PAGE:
This is why we need a living wage

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More free healthcare for kids and extended parental leave are both great ideas in the Budgetstolen from Labour of course but I’m still glad they’re doing them.

Nonetheless, this can’t seriously be called a “family focussed” budget while they’re still doing next to nothing about the housing affordability crisis, the jobs crisis, child poverty and inequality.

Perhaps (though only perhaps) it’s more fair to say that they’re not ignoring these issues; they just have faith in the magical power of the market to solve them all.

But their own numbers show that’s working about as well as Brownlee’s “let the market sort it out” worked for the Christchurch housing crisis. Yes, the economy is growing again, but that growth isn’t making its way into the pockets of ordinary workers. From 2014-2018, they’re forecasting 14.2% GDP growth, but only 4% wage growth.

In fact, this supports Thomas Piketty’s inequality thesis quite nicely: the natural and inevitable movement of capitalism is for wealth to accrue to the already-wealthy. In other words, you can’t solve inequality and poverty just by growing the economy. You need more radical interventions, as Piketty suggests. Mana’s tax policy – shifting the tax burden from poor and middle-income earners to the unproductive, untaxed income of the 1% – is a good start. Another much-needed policy is a minimum wage that allows people to live with dignity in society – the calculated Living Wage. This would mitigate against inequality across the board and end working poverty.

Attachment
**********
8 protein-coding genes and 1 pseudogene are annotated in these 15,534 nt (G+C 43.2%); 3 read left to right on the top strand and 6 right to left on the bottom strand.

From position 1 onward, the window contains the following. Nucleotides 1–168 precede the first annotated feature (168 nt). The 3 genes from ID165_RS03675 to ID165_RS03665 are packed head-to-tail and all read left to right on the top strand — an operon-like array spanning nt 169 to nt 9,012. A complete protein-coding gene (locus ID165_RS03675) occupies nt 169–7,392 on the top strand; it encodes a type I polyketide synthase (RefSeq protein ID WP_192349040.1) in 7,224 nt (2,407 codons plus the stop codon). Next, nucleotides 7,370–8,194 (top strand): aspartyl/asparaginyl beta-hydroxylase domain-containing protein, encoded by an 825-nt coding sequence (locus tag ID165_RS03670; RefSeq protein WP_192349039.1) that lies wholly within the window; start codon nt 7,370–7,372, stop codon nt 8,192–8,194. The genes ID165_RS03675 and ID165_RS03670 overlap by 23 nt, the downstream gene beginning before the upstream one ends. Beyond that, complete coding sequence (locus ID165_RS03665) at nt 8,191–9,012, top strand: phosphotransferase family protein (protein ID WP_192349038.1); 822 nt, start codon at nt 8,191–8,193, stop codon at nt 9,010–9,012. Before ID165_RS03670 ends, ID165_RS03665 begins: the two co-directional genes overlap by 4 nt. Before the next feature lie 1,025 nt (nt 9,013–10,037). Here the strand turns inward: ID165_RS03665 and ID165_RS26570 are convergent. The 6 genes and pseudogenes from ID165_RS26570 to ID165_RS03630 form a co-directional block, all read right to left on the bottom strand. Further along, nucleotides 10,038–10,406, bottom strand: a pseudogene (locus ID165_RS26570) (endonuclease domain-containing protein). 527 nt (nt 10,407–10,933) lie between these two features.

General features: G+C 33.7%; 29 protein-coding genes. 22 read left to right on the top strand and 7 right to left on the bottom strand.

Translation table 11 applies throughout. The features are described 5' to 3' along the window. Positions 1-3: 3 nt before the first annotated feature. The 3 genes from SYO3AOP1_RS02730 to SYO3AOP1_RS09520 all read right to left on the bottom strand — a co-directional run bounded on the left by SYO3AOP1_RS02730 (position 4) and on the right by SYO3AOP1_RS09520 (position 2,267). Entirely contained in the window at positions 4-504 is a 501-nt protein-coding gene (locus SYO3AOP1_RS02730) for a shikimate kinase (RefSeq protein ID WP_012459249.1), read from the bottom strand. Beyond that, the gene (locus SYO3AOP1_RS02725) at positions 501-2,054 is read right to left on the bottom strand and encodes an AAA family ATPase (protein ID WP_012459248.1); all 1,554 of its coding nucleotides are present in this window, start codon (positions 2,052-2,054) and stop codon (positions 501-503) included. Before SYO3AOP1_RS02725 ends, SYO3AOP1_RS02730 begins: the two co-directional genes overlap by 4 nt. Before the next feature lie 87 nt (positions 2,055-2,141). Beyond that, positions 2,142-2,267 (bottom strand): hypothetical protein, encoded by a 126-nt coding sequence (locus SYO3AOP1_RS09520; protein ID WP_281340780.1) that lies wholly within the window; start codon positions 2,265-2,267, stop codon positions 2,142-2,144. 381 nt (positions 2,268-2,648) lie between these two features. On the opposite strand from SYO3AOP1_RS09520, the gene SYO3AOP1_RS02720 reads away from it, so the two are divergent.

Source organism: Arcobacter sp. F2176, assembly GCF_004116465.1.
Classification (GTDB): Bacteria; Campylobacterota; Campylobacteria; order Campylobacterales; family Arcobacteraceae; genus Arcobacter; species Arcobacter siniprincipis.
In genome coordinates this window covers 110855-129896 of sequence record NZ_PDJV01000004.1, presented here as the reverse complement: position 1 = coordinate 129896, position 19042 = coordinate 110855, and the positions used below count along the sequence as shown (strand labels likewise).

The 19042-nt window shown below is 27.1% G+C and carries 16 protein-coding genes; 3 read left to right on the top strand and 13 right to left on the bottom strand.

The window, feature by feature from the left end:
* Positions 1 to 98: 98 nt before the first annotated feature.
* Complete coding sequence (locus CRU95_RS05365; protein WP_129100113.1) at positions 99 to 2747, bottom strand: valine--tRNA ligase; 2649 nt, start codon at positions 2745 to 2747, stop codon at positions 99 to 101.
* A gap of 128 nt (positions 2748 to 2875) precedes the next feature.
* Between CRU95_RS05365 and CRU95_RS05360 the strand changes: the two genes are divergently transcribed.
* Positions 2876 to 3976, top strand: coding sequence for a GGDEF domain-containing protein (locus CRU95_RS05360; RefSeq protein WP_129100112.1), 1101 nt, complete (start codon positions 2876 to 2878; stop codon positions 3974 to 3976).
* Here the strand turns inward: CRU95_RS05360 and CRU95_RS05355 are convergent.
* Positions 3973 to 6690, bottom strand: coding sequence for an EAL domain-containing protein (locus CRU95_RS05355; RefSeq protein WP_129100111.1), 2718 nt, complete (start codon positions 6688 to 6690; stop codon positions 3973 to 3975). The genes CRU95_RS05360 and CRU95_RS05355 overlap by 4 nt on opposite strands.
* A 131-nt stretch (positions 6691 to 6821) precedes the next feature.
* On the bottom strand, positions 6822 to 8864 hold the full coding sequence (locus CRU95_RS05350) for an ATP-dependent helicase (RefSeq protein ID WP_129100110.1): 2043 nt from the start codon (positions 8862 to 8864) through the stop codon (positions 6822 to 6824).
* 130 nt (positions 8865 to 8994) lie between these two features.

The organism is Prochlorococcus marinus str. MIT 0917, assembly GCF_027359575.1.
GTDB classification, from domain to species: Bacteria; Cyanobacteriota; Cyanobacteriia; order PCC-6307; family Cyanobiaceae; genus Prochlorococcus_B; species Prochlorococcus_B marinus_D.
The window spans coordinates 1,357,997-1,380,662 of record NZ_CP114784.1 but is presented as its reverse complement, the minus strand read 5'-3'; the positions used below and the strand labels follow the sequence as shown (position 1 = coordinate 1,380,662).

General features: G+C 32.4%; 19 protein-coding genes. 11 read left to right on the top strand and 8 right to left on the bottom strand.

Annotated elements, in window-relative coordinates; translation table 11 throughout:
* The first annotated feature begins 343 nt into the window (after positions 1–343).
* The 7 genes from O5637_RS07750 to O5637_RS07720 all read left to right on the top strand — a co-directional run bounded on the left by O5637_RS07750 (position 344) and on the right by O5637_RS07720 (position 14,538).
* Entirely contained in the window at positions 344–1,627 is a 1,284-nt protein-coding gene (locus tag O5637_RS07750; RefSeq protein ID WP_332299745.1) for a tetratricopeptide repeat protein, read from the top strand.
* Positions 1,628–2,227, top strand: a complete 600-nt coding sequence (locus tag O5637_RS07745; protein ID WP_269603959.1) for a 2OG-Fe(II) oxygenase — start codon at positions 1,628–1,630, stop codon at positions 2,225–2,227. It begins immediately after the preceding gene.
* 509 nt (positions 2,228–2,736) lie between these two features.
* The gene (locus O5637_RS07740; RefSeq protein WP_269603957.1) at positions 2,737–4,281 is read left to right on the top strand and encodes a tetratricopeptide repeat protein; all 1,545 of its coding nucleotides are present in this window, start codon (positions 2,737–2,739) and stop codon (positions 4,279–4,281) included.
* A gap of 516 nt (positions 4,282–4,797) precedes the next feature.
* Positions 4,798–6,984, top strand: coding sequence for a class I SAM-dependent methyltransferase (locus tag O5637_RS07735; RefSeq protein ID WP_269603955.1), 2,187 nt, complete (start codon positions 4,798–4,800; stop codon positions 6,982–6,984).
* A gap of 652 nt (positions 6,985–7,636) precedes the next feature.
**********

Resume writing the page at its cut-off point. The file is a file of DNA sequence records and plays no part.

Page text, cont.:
We can no longer use tough economic times as an excuse. We can afford these measures; we just need to decide to prioritise them, instead of letting our economic growth accrue to the unproductive parasite 1%.

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2 comments

  1. Pingback: A quick word on tax cuts | Cut Your Hair
  2. Pingback: The parties and the facts on minimum wage | Cut Your Hair

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